At the time, the sheriff and his deputies, or the local constables, had a lot of power; they were entrusted with arresting criminals, executing judicial orders, subpoenas, etc. Thomas McCartney was the first Indiana County Sheriff. He was followed by Robert Robinson in 1809, James Elliott in 1812, Thomas Sutton in 1815, Clemence McGara in 1818, Thomas Sutton in 1821, Henry Kinter in 1824, James Gordon in 1827, James Taylor in 1830, Joseph Loughry in 1833, James Kier in 1836, William Evans in 1839, and David Ralston in 1842. For a time the chief law enforcement officer was called the “High Sheriff,” later being shortened to just sheriff.
The first two jails in Indiana County were the hickory log jail and the stone jail of 1807. The third county jail was built at the corner of North Sixth Street and Nixon Avenue, it was also made of stone. This structure also had its faults as an editorial in the Indiana Republican in 1846 reported: “a pretty specimen confined in it, Sampson like, carried off the gates and made his escape!” George W. Robinson was another jail-breaker, he was confined on a charge of bigamy, and escaped on May 17, 1841.
To get a sense of how busy the court system was, take the following data for Indiana County from the decade of 1823-1833:
Number of prosecutions for homicide: 4
Cases in which Grand Juries returned bills: 3
Cases in which Grand Juries found no bill: 1
Acquittals of First-degree murder: 3
Acquittals of Second-degree murder: 2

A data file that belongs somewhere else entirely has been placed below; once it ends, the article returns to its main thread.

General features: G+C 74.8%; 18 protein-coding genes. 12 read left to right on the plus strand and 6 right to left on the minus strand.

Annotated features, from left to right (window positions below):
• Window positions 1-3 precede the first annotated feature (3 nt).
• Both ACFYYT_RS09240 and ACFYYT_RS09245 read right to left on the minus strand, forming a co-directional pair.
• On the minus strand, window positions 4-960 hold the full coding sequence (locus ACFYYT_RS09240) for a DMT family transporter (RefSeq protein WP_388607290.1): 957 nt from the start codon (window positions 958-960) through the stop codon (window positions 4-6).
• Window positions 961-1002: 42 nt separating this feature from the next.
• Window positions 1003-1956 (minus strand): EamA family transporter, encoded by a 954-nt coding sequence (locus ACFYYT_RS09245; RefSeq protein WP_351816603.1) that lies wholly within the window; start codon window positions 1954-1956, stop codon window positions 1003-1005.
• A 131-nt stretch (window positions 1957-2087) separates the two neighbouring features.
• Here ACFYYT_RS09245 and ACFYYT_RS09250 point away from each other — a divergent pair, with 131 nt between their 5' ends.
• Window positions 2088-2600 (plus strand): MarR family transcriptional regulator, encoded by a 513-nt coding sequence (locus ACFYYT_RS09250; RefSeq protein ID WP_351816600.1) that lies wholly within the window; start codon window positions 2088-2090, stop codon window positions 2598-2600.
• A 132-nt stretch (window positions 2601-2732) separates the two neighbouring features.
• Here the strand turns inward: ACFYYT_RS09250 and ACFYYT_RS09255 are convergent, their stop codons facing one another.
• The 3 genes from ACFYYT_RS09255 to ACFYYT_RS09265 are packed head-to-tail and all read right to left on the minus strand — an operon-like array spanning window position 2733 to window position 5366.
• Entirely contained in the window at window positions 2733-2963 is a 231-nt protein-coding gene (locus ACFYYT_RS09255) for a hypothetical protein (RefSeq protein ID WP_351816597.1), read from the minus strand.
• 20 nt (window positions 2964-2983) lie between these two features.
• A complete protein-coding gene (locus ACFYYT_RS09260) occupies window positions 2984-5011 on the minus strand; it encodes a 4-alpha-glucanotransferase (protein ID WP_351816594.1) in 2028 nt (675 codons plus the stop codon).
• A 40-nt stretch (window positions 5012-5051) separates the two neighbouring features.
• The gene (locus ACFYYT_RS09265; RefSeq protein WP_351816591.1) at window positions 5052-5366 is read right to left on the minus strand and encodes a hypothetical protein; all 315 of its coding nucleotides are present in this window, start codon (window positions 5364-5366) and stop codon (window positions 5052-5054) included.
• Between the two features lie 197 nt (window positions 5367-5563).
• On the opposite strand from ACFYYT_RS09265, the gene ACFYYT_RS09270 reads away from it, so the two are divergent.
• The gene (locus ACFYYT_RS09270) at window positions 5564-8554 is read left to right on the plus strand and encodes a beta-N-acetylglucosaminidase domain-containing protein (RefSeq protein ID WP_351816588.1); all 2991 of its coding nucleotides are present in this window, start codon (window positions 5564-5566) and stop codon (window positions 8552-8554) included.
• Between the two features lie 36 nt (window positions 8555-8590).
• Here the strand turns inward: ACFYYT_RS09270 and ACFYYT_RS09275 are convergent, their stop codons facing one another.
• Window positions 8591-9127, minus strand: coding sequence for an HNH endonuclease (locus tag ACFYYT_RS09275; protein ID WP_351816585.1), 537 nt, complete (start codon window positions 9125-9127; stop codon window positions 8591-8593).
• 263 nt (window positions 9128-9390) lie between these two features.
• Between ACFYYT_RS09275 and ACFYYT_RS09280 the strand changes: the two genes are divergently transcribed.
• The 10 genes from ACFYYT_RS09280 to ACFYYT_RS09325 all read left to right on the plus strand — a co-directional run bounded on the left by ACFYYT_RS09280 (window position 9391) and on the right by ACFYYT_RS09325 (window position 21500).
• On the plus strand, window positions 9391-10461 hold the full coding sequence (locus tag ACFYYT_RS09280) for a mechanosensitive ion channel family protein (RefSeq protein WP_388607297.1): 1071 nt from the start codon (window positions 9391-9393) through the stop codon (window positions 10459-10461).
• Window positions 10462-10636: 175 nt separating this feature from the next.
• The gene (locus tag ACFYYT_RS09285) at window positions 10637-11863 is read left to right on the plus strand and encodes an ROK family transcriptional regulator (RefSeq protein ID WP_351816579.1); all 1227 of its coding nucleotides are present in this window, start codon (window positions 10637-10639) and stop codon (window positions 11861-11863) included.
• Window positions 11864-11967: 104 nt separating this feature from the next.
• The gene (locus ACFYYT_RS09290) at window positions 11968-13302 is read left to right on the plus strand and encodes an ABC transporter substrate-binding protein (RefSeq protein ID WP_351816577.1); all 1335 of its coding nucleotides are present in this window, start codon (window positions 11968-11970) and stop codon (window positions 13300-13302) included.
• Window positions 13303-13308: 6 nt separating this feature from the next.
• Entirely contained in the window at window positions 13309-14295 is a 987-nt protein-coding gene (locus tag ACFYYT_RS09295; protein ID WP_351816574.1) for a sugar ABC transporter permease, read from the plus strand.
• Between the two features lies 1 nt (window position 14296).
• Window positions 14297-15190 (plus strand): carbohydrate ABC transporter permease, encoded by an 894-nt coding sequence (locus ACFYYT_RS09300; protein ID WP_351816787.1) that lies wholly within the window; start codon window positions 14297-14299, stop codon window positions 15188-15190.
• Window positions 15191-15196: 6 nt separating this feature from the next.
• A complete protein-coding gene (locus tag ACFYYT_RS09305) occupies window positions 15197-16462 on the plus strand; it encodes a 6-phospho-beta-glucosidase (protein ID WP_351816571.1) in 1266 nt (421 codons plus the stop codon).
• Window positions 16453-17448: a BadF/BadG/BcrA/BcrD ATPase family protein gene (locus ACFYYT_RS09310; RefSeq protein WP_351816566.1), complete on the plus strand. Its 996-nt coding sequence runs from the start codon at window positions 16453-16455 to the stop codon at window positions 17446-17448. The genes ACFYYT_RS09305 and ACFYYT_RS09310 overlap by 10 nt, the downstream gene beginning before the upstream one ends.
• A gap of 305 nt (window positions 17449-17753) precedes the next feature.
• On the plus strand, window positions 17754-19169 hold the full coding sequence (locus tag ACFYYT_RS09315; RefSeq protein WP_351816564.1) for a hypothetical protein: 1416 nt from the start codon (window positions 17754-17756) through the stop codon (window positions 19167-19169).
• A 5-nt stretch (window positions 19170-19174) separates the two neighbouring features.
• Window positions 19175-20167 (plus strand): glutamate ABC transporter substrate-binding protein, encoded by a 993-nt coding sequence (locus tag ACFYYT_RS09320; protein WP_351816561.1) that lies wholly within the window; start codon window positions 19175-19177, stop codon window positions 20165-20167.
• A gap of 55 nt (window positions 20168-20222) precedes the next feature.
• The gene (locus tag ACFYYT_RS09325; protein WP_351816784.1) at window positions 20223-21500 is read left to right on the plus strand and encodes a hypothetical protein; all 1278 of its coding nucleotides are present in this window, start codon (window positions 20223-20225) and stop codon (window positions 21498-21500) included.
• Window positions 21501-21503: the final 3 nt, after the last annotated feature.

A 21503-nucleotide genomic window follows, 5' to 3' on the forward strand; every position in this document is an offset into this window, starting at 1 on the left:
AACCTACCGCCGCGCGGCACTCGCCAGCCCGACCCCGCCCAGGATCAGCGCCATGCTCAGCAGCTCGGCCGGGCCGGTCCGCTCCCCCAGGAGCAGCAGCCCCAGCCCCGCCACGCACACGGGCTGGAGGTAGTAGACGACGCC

Convictions of First-degree murder: 1
Convictions of Second-degree murder: 0
Convictions of manslaughter: 0
Acquittals of manslaughter: 0
In 1835, Robert Herrin was killed in a fight with Thomas Jones, both were African-American and from Blairsville. At the trial before Judge John Young, a verdict of second-degree murder was brought against Jones, and he was sentenced to twelve years in Western Penitentiary.
Other early murders in the County were committed along the Pennsylvania Canal. In 1830, the confession of Joseph Evans was published. Evans came from to Blairsville from Maine in 1829 and started working on the construction of the canal. He was under contract by Hugh McCrea as a cook most of the time. During a drunken brawl he accidentally killed John Cissler. There were others involved in the brawl including David Linsebigler, John Ball and a fellow called “Dublin.” Evans confessed that he struck Linsebigler in the ear, kicked him in the pit of the stomach and jumped on him across his shoulders with both feet. He then struck Ball on the side of the head and caught “Dublin” by the hair and also kicked him in his stomach, let him fall and then kicked him twice more in the side.
Another canal murder was Commonwealth v. King Hewit, Mr. Hewit was tried February 20, 1844 at Greensburg. He killed James Halferty, Captain of the boat Clipper at John Moonshower’s lock between 4-5 miles east of Blairsville in a 4am fight over who should enter the lock first. The verdict was second degree murder.
Another type of crime that has since been replaced by car theft was horse stealing. The Indiana County sheriff advertised in the Westmoreland Republican for two horse thieves, Amassa and Alpha Latimore, who were imprisoned December 5, 1819 and had broken out of jail. There was a $100 reward for their capture, or $50 for either one. There were also petty and unsolved larcenies.
The progression of time was causing the judicial system to grow, as the town grew so did the need for judicial system. Not only with general business, but also with the increase in criminal activity.